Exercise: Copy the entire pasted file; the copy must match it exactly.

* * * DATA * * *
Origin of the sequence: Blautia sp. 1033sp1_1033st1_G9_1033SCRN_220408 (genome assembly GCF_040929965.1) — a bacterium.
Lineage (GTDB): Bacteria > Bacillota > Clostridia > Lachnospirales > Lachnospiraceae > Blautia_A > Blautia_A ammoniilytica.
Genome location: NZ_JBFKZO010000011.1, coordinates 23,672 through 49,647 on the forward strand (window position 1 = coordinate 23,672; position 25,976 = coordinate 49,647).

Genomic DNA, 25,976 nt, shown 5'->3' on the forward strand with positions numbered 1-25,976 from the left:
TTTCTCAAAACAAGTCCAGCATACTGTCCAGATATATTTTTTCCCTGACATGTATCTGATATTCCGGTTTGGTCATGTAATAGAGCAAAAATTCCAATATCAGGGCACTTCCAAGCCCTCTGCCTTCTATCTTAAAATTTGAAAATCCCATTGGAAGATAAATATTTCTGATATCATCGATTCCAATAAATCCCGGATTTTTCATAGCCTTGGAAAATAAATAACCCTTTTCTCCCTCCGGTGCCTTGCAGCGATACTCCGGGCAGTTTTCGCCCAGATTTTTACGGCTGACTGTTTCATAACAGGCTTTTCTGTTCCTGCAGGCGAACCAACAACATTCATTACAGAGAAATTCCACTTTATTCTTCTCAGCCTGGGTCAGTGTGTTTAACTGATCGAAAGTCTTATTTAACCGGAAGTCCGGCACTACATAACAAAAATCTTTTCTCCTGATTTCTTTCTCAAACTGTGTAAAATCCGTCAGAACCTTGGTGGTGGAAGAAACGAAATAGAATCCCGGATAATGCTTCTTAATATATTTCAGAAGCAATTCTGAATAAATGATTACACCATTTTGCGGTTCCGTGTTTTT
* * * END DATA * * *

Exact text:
Origin of the sequence: Blautia sp. 1033sp1_1033st1_G9_1033SCRN_220408 (genome assembly GCF_040929965.1) — a bacterium.
Lineage (GTDB): Bacteria > Bacillota > Clostridia > Lachnospirales > Lachnospiraceae > Blautia_A > Blautia_A ammoniilytica.
Genome location: NZ_JBFKZO010000011.1, coordinates 23,672 through 49,647 on the forward strand (window position 1 = coordinate 23,672; position 25,976 = coordinate 49,647).

Genomic DNA, 25,976 nt, shown 5'->3' on the forward strand with positions numbered 1-25,976 from the left:
TTTCTCAAAACAAGTCCAGCATACTGTCCAGATATATTTTTTCCCTGACATGTATCTGATATTCCGGTTTGGTCATGTAATAGAGCAAAAATTCCAATATCAGGGCACTTCCAAGCCCTCTGCCTTCTATCTTAAAATTTGAAAATCCCATTGGAAGATAAATATTTCTGATATCATCGATTCCAATAAATCCCGGATTTTTCATAGCCTTGGAAAATAAATAACCCTTTTCTCCCTCCGGTGCCTTGCAGCGATACTCCGGGCAGTTTTCGCCCAGATTTTTACGGCTGACTGTTTCATAACAGGCTTTTCTGTTCCTGCAGGCGAACCAACAACATTCATTACAGAGAAATTCCACTTTATTCTTCTCAGCCTGGGTCAGTGTGTTTAACTGATCGAAAGTCTTATTTAACCGGAAGTCCGGCACTACATAACAAAAATCTTTTCTCCTGATTTCTTTCTCAAACTGTGTAAAATCCGTCAGAACCTTGGTGGTGGAAGAAACGAAATAGAATCCCGGATAATGCTTCTTAATATATTTCAGAAGCAATTCTGAATAAATGATTACACCATTTTGCGGTTCCGTGTTTTT